Then there’s always the threat of you falling foul of another of DEATHLOOP’s party pieces. If you’re playing online, another player can invade your game as Julianna at any time and try to kill you. This will of course alert everyone to your presence, and can easily end your loop. Thankfully you can turn this off, but an AI version of Julianna will still appear more often than not to crash the party.

deathloop review 3

What doesn’t help is that unless you’re pulling off headshots, the elementalists can take a few rounds before going down, and they’ll strip your health bar fast. You can quickly get overwhelmed by reinforcements and when that happens, you’ve had it. This difficulty is multiplied if you’re attempting to sneak around indoor environments as there aren’t a lot of places to hide.

This changed fundamentally when I acquired the Aether slab as it rebalanced the gameplay significantly, making it much more enjoyable. It didn’t make things too easy either, but having the ability to briefly turn invisible offered an opportunity to keep a lid on the situation.

I won’t lie, DEATHLOOP really frustrated me at times, but there was plenty which kept me wanting to follow the story to its conclusion. What I did find, however, is that this is a game I couldn’t sit down and play for hours on end. Due to revisiting the same area multiple times, and often not surviving the direct approach, after a few hours of playing, I needed a break. Having completed it, I can honestly say I have no burning desire to jump back into the single player any time soon.

I will say that I absolutely love how stylish DEATHLOOP is. The 60’s-inspired environment is bursting with flair and filled with interesting, well-developed characters. The intriguing story is told at a brilliant pace whilst Colt and Julianna are very likeable and bursting with personality. The lead voice actors are brilliant too, along with the supporting visionaries. The Xbox version of the game comes updated with an extended ending too, which leaves the door open for more in the future.

DEATHLOOP looks brilliant as well, but I did encounter some irritating glitches whilst playing. The game crashed several times (even after an update), and at one point the menus seemed to stay glued to the screen when opened, stacking up on top of each other and forcing me to reboot the game. I lost some substantial progress this way which didn’t help my frustrations.

deathloop review 4

It’s not all about Colt though. You can play as the timeline invading Julianna on the flip side of the action. This PvP mode chucks you into someone else’s game and triggers a cat and mouse style scenario. It’s short, snappy, different and lots of fun. As you level up your hunter rank, better trinkets and weapons will become available for you to improve your loadout.

Matchmaking can take a little while, but after a couple of minutes you’ll usually find a game. I did wonder if many mirrored my choice, and turned off the ability for others to invade their games.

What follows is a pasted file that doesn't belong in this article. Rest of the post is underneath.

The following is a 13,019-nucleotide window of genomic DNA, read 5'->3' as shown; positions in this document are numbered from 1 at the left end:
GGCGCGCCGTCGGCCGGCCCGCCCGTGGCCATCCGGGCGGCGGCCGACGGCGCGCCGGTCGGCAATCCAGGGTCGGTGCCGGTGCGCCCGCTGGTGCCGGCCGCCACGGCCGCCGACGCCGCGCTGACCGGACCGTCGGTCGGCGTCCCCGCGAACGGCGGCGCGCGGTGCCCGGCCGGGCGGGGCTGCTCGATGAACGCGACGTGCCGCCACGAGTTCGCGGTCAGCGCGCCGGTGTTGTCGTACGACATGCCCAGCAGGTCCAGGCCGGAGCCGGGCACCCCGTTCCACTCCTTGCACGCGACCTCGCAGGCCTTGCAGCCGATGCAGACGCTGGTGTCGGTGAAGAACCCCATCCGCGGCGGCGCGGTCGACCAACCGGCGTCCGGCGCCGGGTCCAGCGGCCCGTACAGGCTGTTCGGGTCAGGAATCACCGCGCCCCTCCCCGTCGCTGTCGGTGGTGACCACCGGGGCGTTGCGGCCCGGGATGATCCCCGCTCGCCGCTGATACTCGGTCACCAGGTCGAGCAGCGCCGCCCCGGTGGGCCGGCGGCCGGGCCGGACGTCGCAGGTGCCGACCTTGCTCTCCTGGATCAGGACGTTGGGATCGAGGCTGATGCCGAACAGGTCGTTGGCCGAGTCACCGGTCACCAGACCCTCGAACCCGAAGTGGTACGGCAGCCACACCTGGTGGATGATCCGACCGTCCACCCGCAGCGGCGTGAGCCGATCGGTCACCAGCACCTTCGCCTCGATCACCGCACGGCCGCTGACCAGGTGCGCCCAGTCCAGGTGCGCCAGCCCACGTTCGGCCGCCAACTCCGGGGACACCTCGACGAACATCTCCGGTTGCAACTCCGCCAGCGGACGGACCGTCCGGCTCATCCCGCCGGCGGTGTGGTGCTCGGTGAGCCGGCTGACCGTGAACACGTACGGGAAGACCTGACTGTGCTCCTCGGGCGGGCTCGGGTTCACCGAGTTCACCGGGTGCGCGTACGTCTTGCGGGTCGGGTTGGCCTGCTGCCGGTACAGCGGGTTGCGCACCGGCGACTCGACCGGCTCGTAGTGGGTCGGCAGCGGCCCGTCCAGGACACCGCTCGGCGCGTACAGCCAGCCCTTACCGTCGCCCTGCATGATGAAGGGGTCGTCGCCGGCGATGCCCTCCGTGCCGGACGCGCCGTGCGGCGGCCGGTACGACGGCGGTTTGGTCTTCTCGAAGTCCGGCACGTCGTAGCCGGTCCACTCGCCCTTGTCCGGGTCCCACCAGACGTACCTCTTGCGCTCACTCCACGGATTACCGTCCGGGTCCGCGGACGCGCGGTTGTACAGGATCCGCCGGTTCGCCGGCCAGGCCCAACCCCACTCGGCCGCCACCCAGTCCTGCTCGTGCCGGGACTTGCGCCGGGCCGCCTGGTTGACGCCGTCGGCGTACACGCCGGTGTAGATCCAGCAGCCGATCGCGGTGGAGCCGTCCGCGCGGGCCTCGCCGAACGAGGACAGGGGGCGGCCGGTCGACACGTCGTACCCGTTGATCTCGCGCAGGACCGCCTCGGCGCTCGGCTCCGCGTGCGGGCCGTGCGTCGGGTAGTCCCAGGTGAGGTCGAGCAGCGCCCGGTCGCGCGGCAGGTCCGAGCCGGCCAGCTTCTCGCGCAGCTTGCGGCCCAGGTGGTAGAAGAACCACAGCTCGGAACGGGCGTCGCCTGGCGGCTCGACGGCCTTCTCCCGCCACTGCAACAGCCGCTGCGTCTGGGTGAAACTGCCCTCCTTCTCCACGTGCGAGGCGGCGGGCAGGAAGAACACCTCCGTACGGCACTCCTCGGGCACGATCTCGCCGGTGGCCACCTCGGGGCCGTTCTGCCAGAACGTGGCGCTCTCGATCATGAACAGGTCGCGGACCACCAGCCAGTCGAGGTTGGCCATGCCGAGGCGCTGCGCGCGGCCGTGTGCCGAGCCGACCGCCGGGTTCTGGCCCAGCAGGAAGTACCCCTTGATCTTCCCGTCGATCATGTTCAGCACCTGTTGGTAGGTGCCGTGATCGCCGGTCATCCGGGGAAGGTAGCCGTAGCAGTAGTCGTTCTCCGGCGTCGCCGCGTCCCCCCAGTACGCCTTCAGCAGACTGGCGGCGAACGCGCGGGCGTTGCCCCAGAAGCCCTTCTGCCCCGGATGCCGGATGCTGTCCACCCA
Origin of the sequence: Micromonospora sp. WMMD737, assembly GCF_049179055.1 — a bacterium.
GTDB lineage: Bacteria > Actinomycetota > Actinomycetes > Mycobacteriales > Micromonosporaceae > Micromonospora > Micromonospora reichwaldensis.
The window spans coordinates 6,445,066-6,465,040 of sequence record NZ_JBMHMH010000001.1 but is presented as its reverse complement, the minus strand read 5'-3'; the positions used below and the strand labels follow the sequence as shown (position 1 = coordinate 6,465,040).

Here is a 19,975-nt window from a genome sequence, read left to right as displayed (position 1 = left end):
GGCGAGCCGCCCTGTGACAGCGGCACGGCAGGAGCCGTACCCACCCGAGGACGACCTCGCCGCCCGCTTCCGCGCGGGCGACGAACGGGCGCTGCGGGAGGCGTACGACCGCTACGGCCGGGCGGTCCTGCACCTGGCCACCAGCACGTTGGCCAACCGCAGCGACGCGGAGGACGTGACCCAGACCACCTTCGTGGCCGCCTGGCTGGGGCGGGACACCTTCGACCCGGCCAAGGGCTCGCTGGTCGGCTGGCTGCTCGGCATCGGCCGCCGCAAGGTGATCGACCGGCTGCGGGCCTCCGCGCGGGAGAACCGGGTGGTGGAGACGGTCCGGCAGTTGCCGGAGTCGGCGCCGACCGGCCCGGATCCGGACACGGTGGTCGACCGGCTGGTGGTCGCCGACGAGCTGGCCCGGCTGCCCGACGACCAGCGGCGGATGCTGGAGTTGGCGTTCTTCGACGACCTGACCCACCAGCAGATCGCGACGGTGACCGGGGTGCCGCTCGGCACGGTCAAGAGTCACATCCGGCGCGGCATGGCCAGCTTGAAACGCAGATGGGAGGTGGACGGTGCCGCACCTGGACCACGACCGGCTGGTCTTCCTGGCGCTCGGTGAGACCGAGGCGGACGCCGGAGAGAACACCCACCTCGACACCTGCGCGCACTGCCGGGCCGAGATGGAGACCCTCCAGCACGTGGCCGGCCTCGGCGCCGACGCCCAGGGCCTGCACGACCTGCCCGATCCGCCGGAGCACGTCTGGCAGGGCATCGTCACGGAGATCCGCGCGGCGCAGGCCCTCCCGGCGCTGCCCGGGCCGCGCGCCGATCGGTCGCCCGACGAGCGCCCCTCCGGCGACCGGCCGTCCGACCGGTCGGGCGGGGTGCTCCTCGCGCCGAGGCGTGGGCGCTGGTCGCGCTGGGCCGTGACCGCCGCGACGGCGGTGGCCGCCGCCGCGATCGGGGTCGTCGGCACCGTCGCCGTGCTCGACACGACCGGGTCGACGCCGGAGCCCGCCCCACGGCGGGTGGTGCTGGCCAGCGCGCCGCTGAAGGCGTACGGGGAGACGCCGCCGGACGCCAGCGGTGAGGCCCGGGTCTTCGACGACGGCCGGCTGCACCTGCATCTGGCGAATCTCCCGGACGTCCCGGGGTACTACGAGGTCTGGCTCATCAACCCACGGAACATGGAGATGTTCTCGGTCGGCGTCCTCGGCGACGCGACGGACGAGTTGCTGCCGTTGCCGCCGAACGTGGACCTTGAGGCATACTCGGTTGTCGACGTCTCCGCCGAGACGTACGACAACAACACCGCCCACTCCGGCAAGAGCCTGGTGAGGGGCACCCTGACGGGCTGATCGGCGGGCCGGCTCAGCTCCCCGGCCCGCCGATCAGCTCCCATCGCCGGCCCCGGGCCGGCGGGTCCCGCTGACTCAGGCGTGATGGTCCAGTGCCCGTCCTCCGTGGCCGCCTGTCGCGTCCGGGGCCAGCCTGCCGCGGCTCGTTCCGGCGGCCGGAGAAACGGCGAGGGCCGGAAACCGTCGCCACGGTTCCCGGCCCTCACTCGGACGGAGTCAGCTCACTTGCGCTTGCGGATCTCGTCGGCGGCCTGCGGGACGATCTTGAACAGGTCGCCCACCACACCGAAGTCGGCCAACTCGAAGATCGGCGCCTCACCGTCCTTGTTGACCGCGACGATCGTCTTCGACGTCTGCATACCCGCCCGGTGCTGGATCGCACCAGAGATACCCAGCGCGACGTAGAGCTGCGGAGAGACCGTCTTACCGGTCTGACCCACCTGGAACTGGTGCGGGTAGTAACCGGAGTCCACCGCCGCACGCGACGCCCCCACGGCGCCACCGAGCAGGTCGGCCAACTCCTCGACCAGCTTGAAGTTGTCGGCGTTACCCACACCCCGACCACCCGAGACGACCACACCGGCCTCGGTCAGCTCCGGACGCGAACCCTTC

As much as I enjoyed DEATHLOOP, and I do love many elements of it, this is not a 5/5 or 10/10 game. It feels fresh, original and has some really good ideas, but if this is to be thought of as an experiment of sorts, there’s lots of scope to expand this universe going forward. I’d very much like to see a sequel and if it addresses these concerns, it could easily be an all time classic.

There’s lots to love about DEATHLOOP, along with its sizzling style and refreshing gameplay structure. However, in practice, reliving your day over and over does come with limitations.

DEATHLOOP is available from the Xbox Store

I’ll level with you. I’ve found DEATHLOOP one of the most difficult games to review in the years that I’ve been doing this.  At times I’ve loved it, but then my experience has been peppered with small frustrations that made me pause for thought. I’m hoping that unravelling my thoughts and feelings in the words to come provides some sort of clarity in any case. Here goes. Make no mistake, DEATHLOOP has a fascinating concept (and by extension, play structure) where the characters relive “The First Day” again and again. These are called loops and provide safety from permanent death.…

Pros:

  • Immersive swinging ‘60s setting
  • Unique and intriguing gameplay mechanics
  • Engrossing storyline and character development
  • Multiplayer mode is great fun

Cons:

  • Limited biomes get somewhat repetitive
  • Operating with stealth is hit and miss

Info:

  • Massive thanks for the free copy of the game go to - Bethesda
  • Formats - Xbox Series X|S, PS5, PC
  • Version reviewed - Xbox Series X
  • Release date - 20 September 2022
  • Launch price from - £59.99
TXH Score

4/5

Pros:

  • Immersive swinging ‘60s setting
  • Unique and intriguing gameplay mechanics
  • Engrossing storyline and character development
  • Multiplayer mode is great fun

Cons:

  • Limited biomes get somewhat repetitive
  • Operating with stealth is hit and miss

Info:

  • Massive thanks for the free copy of the game go to - Bethesda
  • Formats - Xbox Series X|S, PS5, PC
  • Version reviewed - Xbox Series X
  • Release date - 20 September 2022
  • Launch price from - £59.99